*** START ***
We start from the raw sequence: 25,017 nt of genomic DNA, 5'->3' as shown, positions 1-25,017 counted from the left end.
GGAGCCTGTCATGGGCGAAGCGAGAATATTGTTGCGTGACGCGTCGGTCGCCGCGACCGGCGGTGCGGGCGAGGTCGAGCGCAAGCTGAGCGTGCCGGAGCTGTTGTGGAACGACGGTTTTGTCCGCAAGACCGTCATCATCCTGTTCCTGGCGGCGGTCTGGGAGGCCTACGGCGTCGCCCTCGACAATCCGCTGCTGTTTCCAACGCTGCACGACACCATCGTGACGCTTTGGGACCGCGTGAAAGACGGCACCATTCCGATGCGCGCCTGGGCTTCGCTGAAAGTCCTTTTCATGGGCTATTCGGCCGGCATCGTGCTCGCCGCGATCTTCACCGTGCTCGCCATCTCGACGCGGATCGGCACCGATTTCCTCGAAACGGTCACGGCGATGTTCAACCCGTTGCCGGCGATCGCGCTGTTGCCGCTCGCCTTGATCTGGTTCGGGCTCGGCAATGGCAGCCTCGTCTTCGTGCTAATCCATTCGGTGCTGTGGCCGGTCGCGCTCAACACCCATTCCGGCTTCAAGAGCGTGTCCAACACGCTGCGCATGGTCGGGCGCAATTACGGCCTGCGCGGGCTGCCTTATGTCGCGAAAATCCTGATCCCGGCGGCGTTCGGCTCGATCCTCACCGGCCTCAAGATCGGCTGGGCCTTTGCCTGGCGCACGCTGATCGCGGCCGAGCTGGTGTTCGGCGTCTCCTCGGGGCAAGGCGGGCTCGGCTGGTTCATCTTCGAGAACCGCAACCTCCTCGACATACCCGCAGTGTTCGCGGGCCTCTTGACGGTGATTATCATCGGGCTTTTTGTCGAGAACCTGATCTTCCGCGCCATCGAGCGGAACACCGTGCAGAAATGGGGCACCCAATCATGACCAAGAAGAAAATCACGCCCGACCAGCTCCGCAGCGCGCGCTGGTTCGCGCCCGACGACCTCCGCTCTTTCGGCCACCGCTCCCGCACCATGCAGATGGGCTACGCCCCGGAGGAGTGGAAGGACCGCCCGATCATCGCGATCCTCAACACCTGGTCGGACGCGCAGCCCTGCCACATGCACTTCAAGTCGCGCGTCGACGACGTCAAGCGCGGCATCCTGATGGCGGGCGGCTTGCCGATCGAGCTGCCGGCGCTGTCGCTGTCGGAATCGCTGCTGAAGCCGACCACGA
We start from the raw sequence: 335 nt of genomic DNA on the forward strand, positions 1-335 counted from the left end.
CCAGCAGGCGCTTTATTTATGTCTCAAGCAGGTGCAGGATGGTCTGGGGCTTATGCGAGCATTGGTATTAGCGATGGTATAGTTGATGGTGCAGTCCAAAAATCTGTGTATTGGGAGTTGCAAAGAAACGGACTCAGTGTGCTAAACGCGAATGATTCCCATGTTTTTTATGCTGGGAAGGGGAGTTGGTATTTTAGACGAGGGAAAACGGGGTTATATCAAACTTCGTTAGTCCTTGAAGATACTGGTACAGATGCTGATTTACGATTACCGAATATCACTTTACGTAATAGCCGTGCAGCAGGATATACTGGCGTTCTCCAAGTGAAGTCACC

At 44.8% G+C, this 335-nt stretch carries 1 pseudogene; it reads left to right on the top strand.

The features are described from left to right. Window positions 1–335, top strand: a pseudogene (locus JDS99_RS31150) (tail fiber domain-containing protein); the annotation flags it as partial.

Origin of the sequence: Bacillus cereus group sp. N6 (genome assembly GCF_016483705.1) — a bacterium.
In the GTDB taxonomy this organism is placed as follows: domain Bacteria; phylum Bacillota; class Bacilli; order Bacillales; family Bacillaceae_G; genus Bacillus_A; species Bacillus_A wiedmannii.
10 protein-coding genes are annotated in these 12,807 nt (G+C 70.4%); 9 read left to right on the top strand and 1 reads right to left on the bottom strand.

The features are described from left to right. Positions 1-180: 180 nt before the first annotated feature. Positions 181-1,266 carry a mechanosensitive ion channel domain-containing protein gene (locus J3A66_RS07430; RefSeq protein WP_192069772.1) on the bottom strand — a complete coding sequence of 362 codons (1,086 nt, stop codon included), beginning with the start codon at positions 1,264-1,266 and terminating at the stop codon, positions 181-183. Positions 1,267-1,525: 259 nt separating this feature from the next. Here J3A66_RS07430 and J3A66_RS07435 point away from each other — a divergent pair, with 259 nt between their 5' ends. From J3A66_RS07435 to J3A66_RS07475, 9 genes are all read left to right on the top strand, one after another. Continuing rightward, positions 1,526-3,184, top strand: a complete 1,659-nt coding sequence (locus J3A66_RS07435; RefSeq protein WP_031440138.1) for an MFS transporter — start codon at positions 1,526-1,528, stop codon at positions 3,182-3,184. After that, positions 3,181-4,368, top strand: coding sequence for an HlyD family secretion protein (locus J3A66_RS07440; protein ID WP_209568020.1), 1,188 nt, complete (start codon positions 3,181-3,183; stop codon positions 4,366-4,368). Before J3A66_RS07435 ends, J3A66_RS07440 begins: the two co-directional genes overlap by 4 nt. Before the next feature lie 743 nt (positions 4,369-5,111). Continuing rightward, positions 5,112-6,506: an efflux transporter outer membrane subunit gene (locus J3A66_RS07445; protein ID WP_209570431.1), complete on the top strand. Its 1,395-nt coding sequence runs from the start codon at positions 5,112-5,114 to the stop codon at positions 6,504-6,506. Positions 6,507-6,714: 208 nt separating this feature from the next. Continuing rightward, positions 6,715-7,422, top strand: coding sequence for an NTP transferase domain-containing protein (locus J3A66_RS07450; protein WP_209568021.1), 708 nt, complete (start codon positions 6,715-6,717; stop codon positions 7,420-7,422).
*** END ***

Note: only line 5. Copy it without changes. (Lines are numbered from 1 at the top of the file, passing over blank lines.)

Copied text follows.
At 44.8% G+C, this 335-nt stretch carries 1 pseudogene; it reads left to right on the top strand.